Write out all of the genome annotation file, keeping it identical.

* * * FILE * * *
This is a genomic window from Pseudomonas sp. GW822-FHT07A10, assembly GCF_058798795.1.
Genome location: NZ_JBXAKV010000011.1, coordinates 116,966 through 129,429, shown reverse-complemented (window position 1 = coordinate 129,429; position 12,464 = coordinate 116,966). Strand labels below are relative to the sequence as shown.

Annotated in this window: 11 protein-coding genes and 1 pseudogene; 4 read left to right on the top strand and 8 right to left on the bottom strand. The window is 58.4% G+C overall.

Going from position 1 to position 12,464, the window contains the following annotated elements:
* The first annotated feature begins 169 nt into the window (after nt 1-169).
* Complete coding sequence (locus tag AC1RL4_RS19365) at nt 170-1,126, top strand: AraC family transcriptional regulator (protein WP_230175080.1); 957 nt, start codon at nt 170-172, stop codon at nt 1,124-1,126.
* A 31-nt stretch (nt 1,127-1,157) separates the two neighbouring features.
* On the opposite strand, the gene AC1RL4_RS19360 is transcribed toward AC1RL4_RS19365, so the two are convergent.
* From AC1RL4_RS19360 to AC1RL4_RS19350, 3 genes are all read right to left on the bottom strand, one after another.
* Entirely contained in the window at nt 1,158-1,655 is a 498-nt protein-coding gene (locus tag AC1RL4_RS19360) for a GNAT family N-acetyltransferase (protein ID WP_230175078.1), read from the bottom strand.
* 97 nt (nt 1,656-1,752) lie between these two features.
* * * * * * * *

This is a genomic window from Pseudomonas sp. GW822-FHT07A10, assembly GCF_058798795.1.
Genome location: NZ_JBXAKV010000011.1, coordinates 116,966 through 129,429, shown reverse-complemented (window position 1 = coordinate 129,429; position 12,464 = coordinate 116,966). Strand labels below are relative to the sequence as shown.

Annotated in this window: 11 protein-coding genes and 1 pseudogene; 4 read left to right on the top strand and 8 right to left on the bottom strand. The window is 58.4% G+C overall.

Going from position 1 to position 12,464, the window contains the following annotated elements:
* The first annotated feature begins 169 nt into the window (after nt 1-169).
* Complete coding sequence (locus tag AC1RL4_RS19365) at nt 170-1,126, top strand: AraC family transcriptional regulator (protein WP_230175080.1); 957 nt, start codon at nt 170-172, stop codon at nt 1,124-1,126.
* A 31-nt stretch (nt 1,127-1,157) separates the two neighbouring features.
* On the opposite strand, the gene AC1RL4_RS19360 is transcribed toward AC1RL4_RS19365, so the two are convergent.
* From AC1RL4_RS19360 to AC1RL4_RS19350, 3 genes are all read right to left on the bottom strand, one after another.
* Entirely contained in the window at nt 1,158-1,655 is a 498-nt protein-coding gene (locus tag AC1RL4_RS19360) for a GNAT family N-acetyltransferase (protein ID WP_230175078.1), read from the bottom strand.
* 97 nt (nt 1,656-1,752) lie between these two features.